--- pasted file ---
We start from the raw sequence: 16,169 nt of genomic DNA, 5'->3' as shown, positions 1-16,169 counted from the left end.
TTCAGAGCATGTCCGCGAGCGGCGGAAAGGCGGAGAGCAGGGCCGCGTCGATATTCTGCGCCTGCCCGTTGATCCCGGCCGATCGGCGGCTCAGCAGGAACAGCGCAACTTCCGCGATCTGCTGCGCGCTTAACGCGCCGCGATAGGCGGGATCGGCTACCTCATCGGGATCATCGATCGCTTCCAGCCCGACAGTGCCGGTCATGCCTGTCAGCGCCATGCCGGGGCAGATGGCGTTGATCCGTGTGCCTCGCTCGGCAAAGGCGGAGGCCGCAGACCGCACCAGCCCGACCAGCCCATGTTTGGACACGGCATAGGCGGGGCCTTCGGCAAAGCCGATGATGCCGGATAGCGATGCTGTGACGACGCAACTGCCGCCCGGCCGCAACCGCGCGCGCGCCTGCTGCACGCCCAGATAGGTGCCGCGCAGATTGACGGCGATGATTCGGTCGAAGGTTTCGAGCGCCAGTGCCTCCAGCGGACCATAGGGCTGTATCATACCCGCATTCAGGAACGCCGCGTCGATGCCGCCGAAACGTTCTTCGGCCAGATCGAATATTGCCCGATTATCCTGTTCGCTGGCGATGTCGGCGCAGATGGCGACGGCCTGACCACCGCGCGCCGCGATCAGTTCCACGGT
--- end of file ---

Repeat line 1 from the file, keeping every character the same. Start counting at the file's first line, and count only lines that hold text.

We start from the raw sequence: 16,169 nt of genomic DNA, 5'->3' as shown, positions 1-16,169 counted from the left end.